Now, what about landing?  It’s very difficult, when you are pivoting on your knee and dropping your upper body forward and your heels are swinging up, to then fully correct that when you are landing, as now you essentially need to throw yourself backward.  Some people manage this – but often punish the horse in the mouth or the back as they over compensate.  Other people stay on the horse’s forehand, leading to some ugly landings.  Remember, the horse has to both bring his head upwards and use his front legs to push upward and backward as he lands, in order to keep from somersaulting.  If you’re falling forward on his neck, it just makes his job that much harder.

  Another way to think about this is to imagine an airplane.  In order to take off, the airplane needs to be able to lift the nose in the air, and in order to land, it actually rocks back a little bit, to keep the nose from smashing into the ground.  If all the passengers, engine, and equipment were packed into the nose of the airplane, rather than distributed evenly over the body, how safely do you think that plane could take off, fly, and land?  Not very safely at all, and it likely would not even make it off the ground.

  To finish up, here is a photo of a winning hunter:

  This is a beautiful horse, but I want you to notice a couple of things.  First of all, look at where the bulk of the rider’s weight is.  Her entire body from the knee up is forward of the center of this horse’s balance.  See how the horse holds his neck.  While his nose is poking forward and his rider is not hitting him in the mouth, the neck is stiff and straight.  He is not lifted through the shoulders or the withers, and is clearing the jump primarily because his knees are up and he is tight below.  Notice that his back is a little bit hollow behind the withers (yes, the saddle obstructs this some, but you can tell because the bottom of his chest is dropped below his elbow).  He has just pushed off from the ground, so his hind legs are close to fully extended, as expected. Now, draw the arc his body is taking.  You will see he will have to really hike his stifles and hocks to clear this relatively low jump with his back end.  As a last point, note that her heel has slipped up and back and her spur is digging into his flank.  He must be a good-natured horse.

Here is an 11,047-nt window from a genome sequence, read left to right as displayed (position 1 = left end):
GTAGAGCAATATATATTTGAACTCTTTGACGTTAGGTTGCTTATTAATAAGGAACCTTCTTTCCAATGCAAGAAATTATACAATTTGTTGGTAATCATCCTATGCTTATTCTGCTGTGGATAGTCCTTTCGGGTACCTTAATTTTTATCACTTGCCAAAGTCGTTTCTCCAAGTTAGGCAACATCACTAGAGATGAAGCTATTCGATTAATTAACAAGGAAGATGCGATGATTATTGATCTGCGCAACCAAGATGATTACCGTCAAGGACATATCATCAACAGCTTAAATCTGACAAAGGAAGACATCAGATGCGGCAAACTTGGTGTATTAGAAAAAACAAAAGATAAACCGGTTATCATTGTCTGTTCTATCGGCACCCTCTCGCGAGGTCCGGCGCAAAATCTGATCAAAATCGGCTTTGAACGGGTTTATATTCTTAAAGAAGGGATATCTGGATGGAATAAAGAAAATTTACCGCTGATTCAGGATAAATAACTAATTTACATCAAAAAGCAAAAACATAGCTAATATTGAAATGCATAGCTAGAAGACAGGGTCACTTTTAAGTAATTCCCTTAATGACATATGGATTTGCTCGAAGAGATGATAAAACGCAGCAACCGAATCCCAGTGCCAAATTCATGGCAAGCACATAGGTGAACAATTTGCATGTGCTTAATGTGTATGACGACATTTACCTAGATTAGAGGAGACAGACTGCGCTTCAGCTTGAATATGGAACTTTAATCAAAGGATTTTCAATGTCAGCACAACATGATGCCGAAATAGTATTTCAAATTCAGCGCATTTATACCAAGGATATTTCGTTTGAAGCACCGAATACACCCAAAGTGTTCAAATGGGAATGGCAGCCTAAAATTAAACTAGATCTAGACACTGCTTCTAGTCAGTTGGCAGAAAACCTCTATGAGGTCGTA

Now, look at this picture of an event horse and rider:

Dom Schramm on Cold Harbor


  Notice where this rider’s body is.  He is balanced directly over his foot, which is essentially lined up with the horse’s center of gravity.  This horse is making a beautiful effort over this jump.  The neck is long, arched along the top, and stretched fully.  He is round from nose to tail – note that the underside of his trunk is slightly above his elbows, indicating an ability to engage his abs and crack his back.  And look at how easily he can flex and tuck his hind end!  Look at this rider’s release.  He is utilizing an automatic release, which means he is not dependent upon the horse’s neck to maintain his balance.  Rather than resting on the neck, the hands are maintaining a following contact with the horse’s mouth, which makes it easier to make adjustments on landing.  However, the issue is not crest release vs. automatic release – both can be appropriate in this situation; the goal is to have the rider’s body as easy for the horse to carry as possible. From there, riders can use whatever release they want.

  Think about how much harder to ride the bigger jump is, but note how balanced the rider is.  Who is likely to stay better balanced on landing?  Which of these riders would be more able to help their horse prepare for the next jump?  If the horse should stumble on landing, who would be better able physically to help prevent a fall?  Understanding biomechanics over fences can save your life, and that of your equine partner.

Thank you to Cindy Lawler, Dom Schramm, Denny Emerson, Daryl Kinney and Bob Haarmans for the use of their photos